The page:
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The Citizen

Dealing with Unwanted Guests: Finding a humane solution to the HKS rodent problem

 By Sheila Choi, MPA ’12

As I left the Harvard Kennedy School library at 3 AM one morning, I was startled by a rustling sound near the bushes in the courtyard. I slowly approached the moving object and found a rat with her leg stuck in a wooden snap-trap, desperately struggling to get away. As I moved to help her, she escaped on her own, but not without leaving a piece of her leg behind. I grabbed an empty pizza box lying nearby to scoop up the trap and discard it in the trash bin.

I was saddened to see our school resorting to such methods to exterminate rodents. I later learned that HKS also uses glue boards to get rid of these unwanted pests, leading to their slow and agonizing deaths.

Wooden snap traps and glue boards are inhumane and cruel. They also go against Harvard University policy—endorsed by HKS—which mandates the use of humane methods of pest control whenever possible. Snap traps have a spring-loaded bar that swings down rapidly with great force when anything, usually a rodent, touches the trip to eat the bait. The rodent’s neck, spinal cord, ribs, or skull are broken or crushed by the force of the bar. If the trap snaps down on the wrong place, it can lead to a very painful and cruel death.

Glue boards consist of cardboard coated with a sticky adhesive. Many trapped rodents sustain severe injuries, including severed limbs and torn skin caused by gnawing them off as they try to escape. Rodents also can suffer for days before they die from exposure, dehydration, starvation, suffocation, or predation.

These traps are also dangerous to our community. Should any of our students inadvertently step on a snap trap in the courtyard and get their feet caught, there could be serious injuries. Visiting pets can also die from the toxins that are shed from glue boards. There is no fail-safe way to hide these traps away from people and pets.

Norway and black rats can pose a major dilemma in urban settings including our school. Rats can be carriers and transmitters of human diseases, and can bite and spread bubonic and pneumonic plague, murine typhus, salmonella, leptospirosis, Hantavirus, and tularemia. These rodents breed all year long and their offspring grow at rapid rates, often leading to infestation. They are hardy, intelligent animals capable of resisting extermination.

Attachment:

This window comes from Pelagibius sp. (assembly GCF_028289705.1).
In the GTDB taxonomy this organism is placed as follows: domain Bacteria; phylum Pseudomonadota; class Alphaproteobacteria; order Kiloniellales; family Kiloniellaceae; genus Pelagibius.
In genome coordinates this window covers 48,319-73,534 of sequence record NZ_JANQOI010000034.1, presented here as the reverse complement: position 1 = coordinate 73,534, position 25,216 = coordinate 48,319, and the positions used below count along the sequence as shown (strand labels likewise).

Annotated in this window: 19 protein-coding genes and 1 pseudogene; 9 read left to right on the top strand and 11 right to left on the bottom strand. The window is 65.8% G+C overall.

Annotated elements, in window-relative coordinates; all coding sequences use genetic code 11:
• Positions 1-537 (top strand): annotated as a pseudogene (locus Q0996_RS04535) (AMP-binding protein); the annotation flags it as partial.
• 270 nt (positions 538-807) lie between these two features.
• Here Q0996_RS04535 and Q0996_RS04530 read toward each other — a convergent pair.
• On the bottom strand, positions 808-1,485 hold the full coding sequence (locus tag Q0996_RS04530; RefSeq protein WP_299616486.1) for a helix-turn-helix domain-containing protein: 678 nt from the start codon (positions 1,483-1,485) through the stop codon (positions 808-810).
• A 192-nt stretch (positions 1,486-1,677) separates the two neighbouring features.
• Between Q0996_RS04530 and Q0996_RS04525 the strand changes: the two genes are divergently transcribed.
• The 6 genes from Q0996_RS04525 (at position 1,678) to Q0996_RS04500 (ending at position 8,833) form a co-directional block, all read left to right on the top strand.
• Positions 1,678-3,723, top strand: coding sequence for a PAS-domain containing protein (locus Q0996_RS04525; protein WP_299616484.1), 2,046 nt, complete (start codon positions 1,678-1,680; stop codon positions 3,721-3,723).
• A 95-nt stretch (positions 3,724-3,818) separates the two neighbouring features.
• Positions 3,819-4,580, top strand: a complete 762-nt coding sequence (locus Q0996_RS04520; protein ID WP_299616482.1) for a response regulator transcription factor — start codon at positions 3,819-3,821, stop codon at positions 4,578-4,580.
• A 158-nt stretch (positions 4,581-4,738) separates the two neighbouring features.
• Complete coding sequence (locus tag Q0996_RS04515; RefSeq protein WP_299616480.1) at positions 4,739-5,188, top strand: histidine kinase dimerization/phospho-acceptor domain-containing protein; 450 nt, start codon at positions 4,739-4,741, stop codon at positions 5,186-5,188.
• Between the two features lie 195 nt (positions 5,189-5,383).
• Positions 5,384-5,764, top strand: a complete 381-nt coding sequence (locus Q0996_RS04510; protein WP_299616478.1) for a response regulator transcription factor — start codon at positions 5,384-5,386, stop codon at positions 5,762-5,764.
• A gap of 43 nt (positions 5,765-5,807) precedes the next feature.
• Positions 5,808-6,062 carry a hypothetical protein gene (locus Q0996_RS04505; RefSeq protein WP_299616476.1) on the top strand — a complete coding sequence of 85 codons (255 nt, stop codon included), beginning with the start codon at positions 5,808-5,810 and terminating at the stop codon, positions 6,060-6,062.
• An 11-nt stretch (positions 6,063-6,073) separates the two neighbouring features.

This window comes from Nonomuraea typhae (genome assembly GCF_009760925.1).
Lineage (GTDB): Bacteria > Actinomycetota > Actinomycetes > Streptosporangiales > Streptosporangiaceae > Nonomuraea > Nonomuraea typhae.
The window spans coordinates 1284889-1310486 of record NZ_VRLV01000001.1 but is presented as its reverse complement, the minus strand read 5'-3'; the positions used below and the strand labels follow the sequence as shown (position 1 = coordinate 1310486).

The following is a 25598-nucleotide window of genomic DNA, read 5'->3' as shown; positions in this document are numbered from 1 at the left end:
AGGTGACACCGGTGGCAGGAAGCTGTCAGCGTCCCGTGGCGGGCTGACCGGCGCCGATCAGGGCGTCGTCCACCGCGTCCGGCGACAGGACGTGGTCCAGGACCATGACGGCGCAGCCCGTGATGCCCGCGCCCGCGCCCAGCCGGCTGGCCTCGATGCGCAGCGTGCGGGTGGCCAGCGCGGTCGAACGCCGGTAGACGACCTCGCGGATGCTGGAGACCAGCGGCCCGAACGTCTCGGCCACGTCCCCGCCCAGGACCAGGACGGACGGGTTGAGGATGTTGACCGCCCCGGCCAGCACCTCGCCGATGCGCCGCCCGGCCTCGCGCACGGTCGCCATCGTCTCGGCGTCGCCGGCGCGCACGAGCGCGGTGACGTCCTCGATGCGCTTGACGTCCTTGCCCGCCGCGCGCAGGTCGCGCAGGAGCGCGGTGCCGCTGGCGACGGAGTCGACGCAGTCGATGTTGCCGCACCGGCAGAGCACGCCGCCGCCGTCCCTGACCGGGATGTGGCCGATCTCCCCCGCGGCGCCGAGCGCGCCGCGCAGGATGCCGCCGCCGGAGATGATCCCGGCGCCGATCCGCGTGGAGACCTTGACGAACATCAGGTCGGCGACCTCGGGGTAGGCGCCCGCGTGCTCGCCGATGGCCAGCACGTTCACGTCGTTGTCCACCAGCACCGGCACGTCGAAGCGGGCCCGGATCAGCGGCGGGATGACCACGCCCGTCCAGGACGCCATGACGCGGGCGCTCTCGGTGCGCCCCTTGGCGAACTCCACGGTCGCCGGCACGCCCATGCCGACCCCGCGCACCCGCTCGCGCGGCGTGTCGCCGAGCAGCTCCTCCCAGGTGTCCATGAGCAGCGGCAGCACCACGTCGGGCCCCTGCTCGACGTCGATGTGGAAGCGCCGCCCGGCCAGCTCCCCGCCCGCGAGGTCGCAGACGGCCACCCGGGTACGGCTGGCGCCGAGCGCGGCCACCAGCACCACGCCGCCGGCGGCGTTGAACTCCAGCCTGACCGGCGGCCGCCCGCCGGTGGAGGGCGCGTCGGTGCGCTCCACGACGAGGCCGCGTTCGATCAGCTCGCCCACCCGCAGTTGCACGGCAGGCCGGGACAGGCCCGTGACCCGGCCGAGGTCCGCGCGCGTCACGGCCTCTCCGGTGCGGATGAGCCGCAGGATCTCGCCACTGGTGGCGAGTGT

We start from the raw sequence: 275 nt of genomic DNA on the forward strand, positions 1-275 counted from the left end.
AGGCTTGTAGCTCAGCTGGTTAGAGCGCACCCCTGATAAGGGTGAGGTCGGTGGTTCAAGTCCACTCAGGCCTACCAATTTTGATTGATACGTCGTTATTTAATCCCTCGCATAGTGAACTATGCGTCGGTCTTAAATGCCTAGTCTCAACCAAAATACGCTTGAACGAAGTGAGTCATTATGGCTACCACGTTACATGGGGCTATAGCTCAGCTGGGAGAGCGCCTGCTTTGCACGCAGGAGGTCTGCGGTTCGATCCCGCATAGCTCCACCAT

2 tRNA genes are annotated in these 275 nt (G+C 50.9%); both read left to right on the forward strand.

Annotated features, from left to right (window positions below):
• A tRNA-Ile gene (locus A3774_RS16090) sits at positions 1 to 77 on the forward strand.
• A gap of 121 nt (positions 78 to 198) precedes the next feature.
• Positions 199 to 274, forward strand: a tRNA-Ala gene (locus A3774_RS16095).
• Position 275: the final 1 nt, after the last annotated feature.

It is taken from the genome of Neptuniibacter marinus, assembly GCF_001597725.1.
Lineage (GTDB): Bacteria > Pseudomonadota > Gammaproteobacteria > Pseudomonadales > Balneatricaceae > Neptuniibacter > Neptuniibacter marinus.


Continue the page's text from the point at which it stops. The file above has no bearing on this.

There are no truly humane ways to kill rodents, only methods that are less inhumane. Compared to poisons, snap traps, glue boards, and maze-type traps that drown rats, the newer traps that use an electric charge to stun and kill are the least inhumane. If our school must resort to exterminating rodents, then we should look into using less inhumane alternatives, such as electrically-charged traps. These traps may be slightly more expensive, but are worth the cost to avoid unnecessary mess, mutilation, and suffering of rodents.

Rather than searching for more powerful and potentially dangerous means of killing rodents, however, we can alter their habitats by making HKS less attractive to them. Responsibility falls on our students, staff, and faculty to clean up after themselves. Everywhere at HKS there is leftover food out in the open. It is imperative that we dispose of our food items in the trash bins.

Two combination solar-powered Big Belly trash bins have recently been delivered to our campus. These bins have an enclosed design that reduces odors, keeps litter neatly contained, and prevents access to rodents. We should use them accordingly.

Our community must be responsible and compassionate toward animals, including the unwanted rodents. I am not advocating that we tolerate a potential rodent infestation, nor am I urging others to embrace rats and mice. But by cleaning up after ourselves, keeping our campus tidy, and properly discarding our food, we can prevent rodent infestation without resorting to no-holds-barred extermination techniques.

Sheila Choi is a second-year MPA student at Harvard Kennedy School of Government. She is also the Founder and CEO of The Fuzzy Pet Foundation, a nonprofit and no-kill pet welfare organization based in Southern California.